Jilly: Wonderful Wintersnight

I haven’t forgotten about the Annual Christmas Week Short Story Challenge. My holiday offering needs another 48 hours to marinade followed by a few days in the slow cooker. It should be ready by next Sunday. Hopefully it will be worth the wait 🙂 .

Today, instead, I’d like to celebrate my favorite day of the whole year.

I’m a grinch about Christmas and I find it difficult to stay awake long enough to welcome the New Year, but the winter solstice is important to me. Today, 22ndDecember, is the shortest day and longest night of the year, at least for those of us in the northern hemisphere.

I don’t suffer ill health in the winter months as some people do, but I’m sensitive to changes in daylight, and at some subliminal level I respond to trends and momentum. Once my subconscious notices that every day is a little lighter and longer than the one before, I start to feel energized and empowered and creative. Almost superhuman. It doesn’t matter that we’re still in winter, that the weather may be grim and the nights will be longer than the days for another three months.

I’ve learned over the years that this is my best time. I typically get ever more inspired and enthusiastic until May or June, sometimes right up to the summer solstice. Then I’m done. My Girls take a vacay for the summer and spend the fall on housekeeping and closing out projects.

Which means if I want to get the next Elan Intrigues book done, there’s no time to waste. I need a discovery draft done by the end of spring. Tomorrow I’m planning to warm up with the Short Story Challenge and then I’ll use that momentum to roll on into 2020 and Daire’s story.

Of course I’ll take the time to celebrate Christmas and the New Year, but as far as I’m concerned the best day of the year is today. Right here, right now.

Happy Wintersnight, everyone! Nothing but good times ahead 🙂 .

Are you a seasonal creature? Do you have a favorite day or time of the year?

Elizabeth: Back to Basics – Starting a “New” Story

Stories Yet To Be WrittenA few weeks ago I mentioned that I was trying to decide wether to keep plugging away on the current manuscripts I have in process or to call it a day and get on with my (writing) life.

The part of me that felt I was trapped in revision paralysis was all for “let’s build a bonfire / I’ll get the matches.”  The part of me that never stopped reading a book partway through (until Madame Bovary), was more “quitter, quitter, quitter.”

A conundrum, indeed.

Fortunately, I think I’ve come up with a solution that pleases no one combines the two options.  I’m taking one of my three manuscripts and starting it all over from scratch.

Sounds like fun, right?  No?  Well, it was Jilly’s idea. Continue reading

Kay: New Dogs, Old Tricks

Can you read the caption? “Andrina Wood at the console of a BTM computer. Tabacus: The Magazine of the British Tabulating Company, August 1958.” The photo was republished on the Twitter account of Mar Hicks, a professor and historian of technology. Many of the vintage photos I’ve seen show women at computer consoles working with a legal pad or paper notebook.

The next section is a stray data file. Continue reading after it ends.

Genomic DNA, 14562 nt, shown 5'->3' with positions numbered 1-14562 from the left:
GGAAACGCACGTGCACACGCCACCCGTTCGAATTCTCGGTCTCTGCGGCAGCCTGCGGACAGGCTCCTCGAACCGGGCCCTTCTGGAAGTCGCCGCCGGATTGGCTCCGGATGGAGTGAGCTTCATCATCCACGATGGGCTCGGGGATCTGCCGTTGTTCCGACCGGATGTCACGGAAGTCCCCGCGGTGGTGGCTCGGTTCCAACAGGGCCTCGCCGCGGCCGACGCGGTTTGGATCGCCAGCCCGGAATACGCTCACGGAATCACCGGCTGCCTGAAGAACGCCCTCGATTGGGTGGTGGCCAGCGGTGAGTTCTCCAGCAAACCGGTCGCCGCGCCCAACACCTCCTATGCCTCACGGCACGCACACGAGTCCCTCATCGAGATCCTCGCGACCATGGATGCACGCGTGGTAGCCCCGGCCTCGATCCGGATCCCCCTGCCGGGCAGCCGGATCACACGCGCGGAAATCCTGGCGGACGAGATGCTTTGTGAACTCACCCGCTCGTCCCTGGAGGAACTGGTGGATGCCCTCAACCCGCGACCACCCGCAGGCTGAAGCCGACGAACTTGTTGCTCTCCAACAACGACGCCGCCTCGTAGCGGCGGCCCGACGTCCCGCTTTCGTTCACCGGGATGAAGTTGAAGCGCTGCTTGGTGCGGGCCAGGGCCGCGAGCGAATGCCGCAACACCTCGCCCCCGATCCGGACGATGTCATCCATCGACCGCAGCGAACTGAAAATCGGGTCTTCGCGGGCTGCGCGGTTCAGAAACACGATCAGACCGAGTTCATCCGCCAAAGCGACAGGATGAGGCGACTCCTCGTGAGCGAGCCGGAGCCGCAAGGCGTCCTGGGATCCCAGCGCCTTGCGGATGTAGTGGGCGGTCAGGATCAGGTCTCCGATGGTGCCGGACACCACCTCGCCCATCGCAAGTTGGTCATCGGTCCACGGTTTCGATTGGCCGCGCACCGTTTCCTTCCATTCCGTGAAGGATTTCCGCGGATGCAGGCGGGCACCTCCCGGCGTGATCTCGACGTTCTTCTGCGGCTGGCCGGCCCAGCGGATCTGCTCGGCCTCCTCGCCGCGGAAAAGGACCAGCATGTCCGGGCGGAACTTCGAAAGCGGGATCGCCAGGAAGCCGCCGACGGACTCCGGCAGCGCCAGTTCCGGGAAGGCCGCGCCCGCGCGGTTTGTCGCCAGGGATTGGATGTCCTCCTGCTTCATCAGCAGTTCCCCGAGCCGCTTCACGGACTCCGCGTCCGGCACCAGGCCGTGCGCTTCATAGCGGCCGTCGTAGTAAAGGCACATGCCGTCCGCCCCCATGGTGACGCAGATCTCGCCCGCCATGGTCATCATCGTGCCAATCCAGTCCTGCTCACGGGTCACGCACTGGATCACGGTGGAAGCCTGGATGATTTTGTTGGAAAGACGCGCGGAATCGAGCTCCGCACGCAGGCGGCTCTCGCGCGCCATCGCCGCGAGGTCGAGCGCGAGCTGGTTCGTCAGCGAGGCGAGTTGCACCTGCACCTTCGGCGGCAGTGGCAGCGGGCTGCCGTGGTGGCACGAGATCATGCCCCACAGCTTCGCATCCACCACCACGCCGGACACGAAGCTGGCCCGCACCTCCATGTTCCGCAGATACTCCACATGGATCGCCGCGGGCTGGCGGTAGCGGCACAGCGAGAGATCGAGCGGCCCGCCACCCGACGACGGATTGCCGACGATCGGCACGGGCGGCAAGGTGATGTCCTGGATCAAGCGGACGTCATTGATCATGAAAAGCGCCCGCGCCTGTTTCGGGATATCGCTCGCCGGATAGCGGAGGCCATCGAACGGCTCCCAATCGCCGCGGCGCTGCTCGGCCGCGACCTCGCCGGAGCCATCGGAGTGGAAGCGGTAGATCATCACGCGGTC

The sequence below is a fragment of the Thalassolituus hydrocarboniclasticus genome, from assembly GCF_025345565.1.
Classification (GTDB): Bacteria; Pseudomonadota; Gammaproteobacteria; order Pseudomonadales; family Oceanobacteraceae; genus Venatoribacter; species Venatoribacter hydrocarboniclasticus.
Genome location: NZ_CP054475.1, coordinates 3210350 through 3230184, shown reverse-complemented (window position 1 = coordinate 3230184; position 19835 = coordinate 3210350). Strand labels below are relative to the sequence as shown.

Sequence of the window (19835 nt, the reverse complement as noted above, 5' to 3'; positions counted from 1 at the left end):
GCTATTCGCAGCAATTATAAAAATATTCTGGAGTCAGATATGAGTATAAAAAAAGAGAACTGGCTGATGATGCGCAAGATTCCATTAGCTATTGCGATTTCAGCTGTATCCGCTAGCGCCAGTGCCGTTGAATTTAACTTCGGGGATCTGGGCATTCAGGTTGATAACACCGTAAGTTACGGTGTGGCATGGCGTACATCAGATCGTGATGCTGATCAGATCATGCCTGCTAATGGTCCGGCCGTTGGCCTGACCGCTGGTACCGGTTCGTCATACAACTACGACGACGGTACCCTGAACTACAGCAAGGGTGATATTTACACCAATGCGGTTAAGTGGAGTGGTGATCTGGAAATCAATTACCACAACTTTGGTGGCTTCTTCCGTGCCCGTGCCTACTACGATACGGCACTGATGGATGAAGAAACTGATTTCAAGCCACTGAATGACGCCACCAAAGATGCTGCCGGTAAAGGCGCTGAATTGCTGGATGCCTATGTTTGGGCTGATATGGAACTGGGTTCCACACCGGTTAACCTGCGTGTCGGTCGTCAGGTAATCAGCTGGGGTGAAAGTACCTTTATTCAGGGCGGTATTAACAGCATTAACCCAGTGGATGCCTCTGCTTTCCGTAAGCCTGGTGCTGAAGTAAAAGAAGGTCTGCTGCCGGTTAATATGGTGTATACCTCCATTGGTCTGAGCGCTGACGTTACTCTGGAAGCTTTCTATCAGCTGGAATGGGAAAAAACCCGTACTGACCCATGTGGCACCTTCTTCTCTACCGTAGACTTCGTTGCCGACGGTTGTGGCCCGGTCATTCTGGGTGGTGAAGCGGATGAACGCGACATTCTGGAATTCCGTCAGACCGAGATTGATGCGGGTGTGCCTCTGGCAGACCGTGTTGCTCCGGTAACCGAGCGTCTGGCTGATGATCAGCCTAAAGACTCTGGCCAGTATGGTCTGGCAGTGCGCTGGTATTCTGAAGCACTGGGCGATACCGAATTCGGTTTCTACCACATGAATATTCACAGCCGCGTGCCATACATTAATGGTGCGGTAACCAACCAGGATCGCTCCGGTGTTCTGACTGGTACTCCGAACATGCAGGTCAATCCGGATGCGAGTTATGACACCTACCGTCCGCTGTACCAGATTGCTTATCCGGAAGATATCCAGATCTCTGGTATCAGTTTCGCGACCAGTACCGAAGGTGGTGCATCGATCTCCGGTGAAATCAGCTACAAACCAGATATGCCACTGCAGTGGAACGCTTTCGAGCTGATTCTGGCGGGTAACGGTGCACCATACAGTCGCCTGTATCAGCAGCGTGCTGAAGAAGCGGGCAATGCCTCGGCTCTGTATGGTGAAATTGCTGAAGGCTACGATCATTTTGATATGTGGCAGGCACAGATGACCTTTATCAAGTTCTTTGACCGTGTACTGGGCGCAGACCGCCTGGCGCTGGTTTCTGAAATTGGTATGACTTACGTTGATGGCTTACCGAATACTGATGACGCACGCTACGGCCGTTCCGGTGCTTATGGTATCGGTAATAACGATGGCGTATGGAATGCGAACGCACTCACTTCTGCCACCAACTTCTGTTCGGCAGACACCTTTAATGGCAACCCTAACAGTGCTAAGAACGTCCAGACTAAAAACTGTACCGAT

I’ve started a new book. For lack of any better ideas, I went back to a project I last worked on in about 2006—the adventures of my genius computer hacker and the FBI agent who arrested her.

I wrote two books of these characters before I switched to lighter storylines—there’s just something about your hero sending your heroine to prison that tends to get dark pretty fast. And it’s hard to write genius, too, if you’re not genius yourself. Using Sheldon Cooper as a role model, especially for a female character, has its limitations.

The reception I got for these books after I’d finished them was lukewarm. The first book is about stealing an election, a topic that every agent and editor I talked to said would be stale in months. And we all know how that turned out.

Continue reading

Elizabeth: NaNo Progress Report – A Big Hot Mess

Cue the trumpets, toss the confetti, and raise your glass, it’s time to celebrate the rapidly approaching end of NaNo.

About an hour ago I typed my two favorite words – “The End” – and uploaded my final word count and manuscript for validation.  As a NaNo “winner”, I have the lovely graphic you see over to the left and a 50,007 word manuscript that can best be described as “a big hot mess.”

My NaNo got off to a slow start this year (I may have slept through a few writing sessions), and there have been a few days with less than stellar word counts, but being off work last week gave me a chance to really focus on writing and get a large number of words on the page that can probably best be described as “quantity” rather than “quality.”  There are most certainly plot holes you could drive a truck through, and it’s littered with notes like “something needs to happen here,” but the draft is done.

Yay!

Once the excitement of finishing the draft cools, it’s time to think about what to do next. Continue reading

Elizabeth: NaNo Progress Report – The Sagging Middle

No, I don’t mean the after-effect of holiday eating or what happens when the elastic in your gym shorts breaks, I’m talking about what happens right about now during the month of NaNo.

We’re at the mid-way point; probably the most challenging time of the whole month.  The initial excitement of the first week, when stories were fresh and new tends to fade about now and be replaced by daily word counts that are a little more challenging to hit and creative ideas that are a little harder to come by.

For some – those whose stories are rolling right along – this can be an exciting part of the process where the germ of a story idea has taken root and grown into something even better than first imagined.  For others, this can be the time when what started out as a great idea now looks like a tangled mess with no discernible resolution.  You may have written yourself into a corner, or noticed you don’t actually have any solid conflict, or realized that 10,000 words ago your story took and unexpected turn and now you don’t know what’s next.

It can be tempting at this point to read over what you’ve written so far and do a little editing.